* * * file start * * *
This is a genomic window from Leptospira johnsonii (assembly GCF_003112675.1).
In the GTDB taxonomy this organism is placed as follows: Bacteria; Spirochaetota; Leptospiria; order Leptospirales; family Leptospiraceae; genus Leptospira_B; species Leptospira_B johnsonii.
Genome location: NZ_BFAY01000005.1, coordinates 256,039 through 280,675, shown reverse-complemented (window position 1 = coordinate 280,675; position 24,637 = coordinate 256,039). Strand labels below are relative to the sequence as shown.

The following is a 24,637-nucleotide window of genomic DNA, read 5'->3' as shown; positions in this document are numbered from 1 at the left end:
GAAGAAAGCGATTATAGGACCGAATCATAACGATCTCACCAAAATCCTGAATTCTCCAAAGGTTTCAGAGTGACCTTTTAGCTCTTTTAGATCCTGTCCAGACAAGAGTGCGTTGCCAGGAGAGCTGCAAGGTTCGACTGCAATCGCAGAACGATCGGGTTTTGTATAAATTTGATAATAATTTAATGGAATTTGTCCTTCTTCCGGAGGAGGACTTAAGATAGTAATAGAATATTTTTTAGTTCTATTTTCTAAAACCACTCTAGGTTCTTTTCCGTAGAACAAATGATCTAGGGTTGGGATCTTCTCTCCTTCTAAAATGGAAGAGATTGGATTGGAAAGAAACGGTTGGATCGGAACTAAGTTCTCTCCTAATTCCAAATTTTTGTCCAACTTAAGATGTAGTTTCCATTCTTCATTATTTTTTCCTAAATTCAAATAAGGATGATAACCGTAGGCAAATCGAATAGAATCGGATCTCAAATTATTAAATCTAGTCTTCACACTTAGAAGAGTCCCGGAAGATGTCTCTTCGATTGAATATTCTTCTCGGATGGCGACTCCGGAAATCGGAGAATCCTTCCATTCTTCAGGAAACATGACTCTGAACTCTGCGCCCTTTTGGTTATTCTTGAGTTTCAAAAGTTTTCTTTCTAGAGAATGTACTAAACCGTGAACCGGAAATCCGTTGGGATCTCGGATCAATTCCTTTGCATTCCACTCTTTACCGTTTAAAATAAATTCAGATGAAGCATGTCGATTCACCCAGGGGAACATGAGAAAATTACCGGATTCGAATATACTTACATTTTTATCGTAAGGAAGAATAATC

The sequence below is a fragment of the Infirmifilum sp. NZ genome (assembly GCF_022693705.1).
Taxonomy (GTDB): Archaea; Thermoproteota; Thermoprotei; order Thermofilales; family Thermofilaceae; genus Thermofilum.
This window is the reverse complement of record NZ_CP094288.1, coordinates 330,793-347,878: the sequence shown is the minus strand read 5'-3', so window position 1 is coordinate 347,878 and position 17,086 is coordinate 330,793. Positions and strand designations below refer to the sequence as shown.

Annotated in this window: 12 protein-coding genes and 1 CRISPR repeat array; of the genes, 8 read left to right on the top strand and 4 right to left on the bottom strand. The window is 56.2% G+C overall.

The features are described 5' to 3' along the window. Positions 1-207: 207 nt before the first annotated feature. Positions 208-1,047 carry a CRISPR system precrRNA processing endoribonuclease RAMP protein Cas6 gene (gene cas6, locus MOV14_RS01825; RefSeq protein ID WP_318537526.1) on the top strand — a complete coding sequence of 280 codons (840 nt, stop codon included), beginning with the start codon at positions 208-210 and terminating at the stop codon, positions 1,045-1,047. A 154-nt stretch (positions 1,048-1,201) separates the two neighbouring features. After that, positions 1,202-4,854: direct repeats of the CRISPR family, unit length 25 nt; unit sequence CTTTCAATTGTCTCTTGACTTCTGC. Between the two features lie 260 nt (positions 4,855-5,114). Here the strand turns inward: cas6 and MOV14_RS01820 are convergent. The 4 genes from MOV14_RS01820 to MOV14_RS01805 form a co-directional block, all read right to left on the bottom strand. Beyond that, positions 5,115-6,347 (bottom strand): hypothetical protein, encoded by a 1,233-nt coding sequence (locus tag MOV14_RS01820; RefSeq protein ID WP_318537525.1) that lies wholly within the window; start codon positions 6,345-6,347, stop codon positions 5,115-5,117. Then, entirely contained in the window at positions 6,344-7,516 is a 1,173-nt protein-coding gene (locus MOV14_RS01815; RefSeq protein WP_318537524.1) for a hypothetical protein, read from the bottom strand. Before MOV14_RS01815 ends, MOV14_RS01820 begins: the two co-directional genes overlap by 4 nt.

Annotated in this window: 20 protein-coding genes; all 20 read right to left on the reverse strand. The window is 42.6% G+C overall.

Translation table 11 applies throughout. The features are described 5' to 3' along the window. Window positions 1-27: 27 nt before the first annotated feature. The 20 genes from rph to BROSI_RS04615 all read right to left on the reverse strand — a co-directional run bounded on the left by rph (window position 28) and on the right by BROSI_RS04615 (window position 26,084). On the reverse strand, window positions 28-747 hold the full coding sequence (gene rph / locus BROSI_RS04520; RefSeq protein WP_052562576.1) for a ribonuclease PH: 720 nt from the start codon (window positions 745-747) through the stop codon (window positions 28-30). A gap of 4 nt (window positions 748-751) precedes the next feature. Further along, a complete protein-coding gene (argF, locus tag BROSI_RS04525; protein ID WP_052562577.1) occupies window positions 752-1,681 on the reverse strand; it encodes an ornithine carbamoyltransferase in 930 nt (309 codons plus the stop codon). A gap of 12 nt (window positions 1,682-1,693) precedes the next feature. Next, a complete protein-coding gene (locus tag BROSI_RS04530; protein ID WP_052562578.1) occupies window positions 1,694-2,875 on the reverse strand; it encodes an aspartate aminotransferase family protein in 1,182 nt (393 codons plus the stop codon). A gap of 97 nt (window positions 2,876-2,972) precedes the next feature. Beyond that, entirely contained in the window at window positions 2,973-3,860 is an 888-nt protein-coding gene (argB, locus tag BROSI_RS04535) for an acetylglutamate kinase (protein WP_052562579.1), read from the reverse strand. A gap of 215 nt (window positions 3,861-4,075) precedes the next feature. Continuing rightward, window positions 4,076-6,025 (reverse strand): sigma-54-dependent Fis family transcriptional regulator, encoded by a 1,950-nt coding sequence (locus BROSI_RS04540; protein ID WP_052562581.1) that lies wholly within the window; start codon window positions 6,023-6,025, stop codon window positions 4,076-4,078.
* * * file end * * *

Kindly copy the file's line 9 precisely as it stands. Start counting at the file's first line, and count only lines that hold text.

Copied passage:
Annotated in this window: 12 protein-coding genes and 1 CRISPR repeat array; of the genes, 8 read left to right on the top strand and 4 right to left on the bottom strand. The window is 56.2% G+C overall.